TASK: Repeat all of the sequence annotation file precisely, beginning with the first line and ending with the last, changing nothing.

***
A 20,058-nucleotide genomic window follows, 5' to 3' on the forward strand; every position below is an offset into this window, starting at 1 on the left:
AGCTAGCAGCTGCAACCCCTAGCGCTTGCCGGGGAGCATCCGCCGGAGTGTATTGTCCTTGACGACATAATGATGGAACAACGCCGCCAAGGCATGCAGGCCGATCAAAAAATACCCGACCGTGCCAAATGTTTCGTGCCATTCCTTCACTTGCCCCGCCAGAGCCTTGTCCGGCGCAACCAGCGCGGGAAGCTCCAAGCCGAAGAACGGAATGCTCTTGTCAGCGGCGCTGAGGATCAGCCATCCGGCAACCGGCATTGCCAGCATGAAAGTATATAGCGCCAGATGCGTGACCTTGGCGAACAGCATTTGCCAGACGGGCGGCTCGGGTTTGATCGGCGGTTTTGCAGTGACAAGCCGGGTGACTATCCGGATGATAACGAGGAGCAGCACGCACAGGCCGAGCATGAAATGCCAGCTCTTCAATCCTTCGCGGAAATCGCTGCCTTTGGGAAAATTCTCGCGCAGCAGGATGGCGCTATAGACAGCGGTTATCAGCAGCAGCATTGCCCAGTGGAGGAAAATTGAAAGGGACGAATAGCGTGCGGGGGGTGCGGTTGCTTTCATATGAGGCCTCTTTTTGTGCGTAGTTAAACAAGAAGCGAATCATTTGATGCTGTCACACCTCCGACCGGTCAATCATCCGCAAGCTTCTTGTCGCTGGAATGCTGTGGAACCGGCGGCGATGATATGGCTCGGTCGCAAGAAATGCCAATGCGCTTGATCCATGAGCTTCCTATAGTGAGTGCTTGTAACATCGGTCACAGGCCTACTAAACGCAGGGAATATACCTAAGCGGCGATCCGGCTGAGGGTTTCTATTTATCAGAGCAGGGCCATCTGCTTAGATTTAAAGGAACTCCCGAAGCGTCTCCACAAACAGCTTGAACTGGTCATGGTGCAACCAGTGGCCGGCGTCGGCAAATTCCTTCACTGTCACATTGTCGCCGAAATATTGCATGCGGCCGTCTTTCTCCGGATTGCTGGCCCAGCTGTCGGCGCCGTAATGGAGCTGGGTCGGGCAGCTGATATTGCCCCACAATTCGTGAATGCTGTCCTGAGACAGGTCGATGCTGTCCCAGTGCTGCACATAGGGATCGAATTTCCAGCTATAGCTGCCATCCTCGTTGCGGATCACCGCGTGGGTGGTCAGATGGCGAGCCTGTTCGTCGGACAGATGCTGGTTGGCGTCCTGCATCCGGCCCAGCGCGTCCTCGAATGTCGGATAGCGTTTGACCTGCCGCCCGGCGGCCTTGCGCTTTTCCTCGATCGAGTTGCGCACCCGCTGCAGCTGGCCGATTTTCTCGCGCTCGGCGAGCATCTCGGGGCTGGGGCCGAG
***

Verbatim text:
A 20,058-nucleotide genomic window follows, 5' to 3' on the forward strand; every position below is an offset into this window, starting at 1 on the left:
AGCTAGCAGCTGCAACCCCTAGCGCTTGCCGGGGAGCATCCGCCGGAGTGTATTGTCCTTGACGACATAATGATGGAACAACGCCGCCAAGGCATGCAGGCCGATCAAAAAATACCCGACCGTGCCAAATGTTTCGTGCCATTCCTTCACTTGCCCCGCCAGAGCCTTGTCCGGCGCAACCAGCGCGGGAAGCTCCAAGCCGAAGAACGGAATGCTCTTGTCAGCGGCGCTGAGGATCAGCCATCCGGCAACCGGCATTGCCAGCATGAAAGTATATAGCGCCAGATGCGTGACCTTGGCGAACAGCATTTGCCAGACGGGCGGCTCGGGTTTGATCGGCGGTTTTGCAGTGACAAGCCGGGTGACTATCCGGATGATAACGAGGAGCAGCACGCACAGGCCGAGCATGAAATGCCAGCTCTTCAATCCTTCGCGGAAATCGCTGCCTTTGGGAAAATTCTCGCGCAGCAGGATGGCGCTATAGACAGCGGTTATCAGCAGCAGCATTGCCCAGTGGAGGAAAATTGAAAGGGACGAATAGCGTGCGGGGGGTGCGGTTGCTTTCATATGAGGCCTCTTTTTGTGCGTAGTTAAACAAGAAGCGAATCATTTGATGCTGTCACACCTCCGACCGGTCAATCATCCGCAAGCTTCTTGTCGCTGGAATGCTGTGGAACCGGCGGCGATGATATGGCTCGGTCGCAAGAAATGCCAATGCGCTTGATCCATGAGCTTCCTATAGTGAGTGCTTGTAACATCGGTCACAGGCCTACTAAACGCAGGGAATATACCTAAGCGGCGATCCGGCTGAGGGTTTCTATTTATCAGAGCAGGGCCATCTGCTTAGATTTAAAGGAACTCCCGAAGCGTCTCCACAAACAGCTTGAACTGGTCATGGTGCAACCAGTGGCCGGCGTCGGCAAATTCCTTCACTGTCACATTGTCGCCGAAATATTGCATGCGGCCGTCTTTCTCCGGATTGCTGGCCCAGCTGTCGGCGCCGTAATGGAGCTGGGTCGGGCAGCTGATATTGCCCCACAATTCGTGAATGCTGTCCTGAGACAGGTCGATGCTGTCCCAGTGCTGCACATAGGGATCGAATTTCCAGCTATAGCTGCCATCCTCGTTGCGGATCACCGCGTGGGTGGTCAGATGGCGAGCCTGTTCGTCGGACAGATGCTGGTTGGCGTCCTGCATCCGGCCCAGCGCGTCCTCGAATGTCGGATAGCGTTTGACCTGCCGCCCGGCGGCCTTGCGCTTTTCCTCGATCGAGTTGCGCACCCGCTGCAGCTGGCCGATTTTCTCGCGCTCGGCGAGCATCTCGGGGCTGGGGCCGAG